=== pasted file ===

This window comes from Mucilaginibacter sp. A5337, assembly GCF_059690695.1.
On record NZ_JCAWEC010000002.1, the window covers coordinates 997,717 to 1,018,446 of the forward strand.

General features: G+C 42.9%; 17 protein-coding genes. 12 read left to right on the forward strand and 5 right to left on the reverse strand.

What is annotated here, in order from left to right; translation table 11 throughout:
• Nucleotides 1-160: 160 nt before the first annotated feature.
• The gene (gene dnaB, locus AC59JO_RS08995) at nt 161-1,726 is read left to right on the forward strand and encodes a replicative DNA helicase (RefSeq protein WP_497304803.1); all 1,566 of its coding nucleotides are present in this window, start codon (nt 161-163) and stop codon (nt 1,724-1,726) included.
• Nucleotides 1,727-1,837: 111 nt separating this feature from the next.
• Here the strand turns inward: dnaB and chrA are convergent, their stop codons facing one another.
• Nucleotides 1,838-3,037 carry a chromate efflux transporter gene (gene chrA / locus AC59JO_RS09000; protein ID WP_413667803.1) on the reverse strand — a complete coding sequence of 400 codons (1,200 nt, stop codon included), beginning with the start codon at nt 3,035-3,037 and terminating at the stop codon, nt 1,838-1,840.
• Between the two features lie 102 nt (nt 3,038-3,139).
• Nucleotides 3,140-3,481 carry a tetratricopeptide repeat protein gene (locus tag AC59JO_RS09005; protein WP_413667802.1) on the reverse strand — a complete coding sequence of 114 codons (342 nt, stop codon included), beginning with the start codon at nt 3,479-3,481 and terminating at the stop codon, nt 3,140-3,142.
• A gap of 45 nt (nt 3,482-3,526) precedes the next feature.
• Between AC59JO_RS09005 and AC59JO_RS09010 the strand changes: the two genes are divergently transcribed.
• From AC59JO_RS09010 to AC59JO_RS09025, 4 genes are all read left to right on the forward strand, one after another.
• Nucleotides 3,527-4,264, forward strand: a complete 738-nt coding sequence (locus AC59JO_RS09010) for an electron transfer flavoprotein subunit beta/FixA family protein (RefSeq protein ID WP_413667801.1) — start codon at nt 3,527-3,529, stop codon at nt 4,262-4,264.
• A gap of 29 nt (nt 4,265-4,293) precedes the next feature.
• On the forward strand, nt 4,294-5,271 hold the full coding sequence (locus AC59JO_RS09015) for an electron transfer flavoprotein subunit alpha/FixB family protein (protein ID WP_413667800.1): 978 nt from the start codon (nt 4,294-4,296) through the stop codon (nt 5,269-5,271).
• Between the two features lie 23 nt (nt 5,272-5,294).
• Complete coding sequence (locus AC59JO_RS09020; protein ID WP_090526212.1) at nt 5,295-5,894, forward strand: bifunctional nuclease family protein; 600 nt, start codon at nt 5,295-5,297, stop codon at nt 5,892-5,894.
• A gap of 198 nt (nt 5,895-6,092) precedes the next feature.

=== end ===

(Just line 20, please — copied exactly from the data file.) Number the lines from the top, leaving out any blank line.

• A gap of 198 nt (nt 5,895-6,092) precedes the next feature.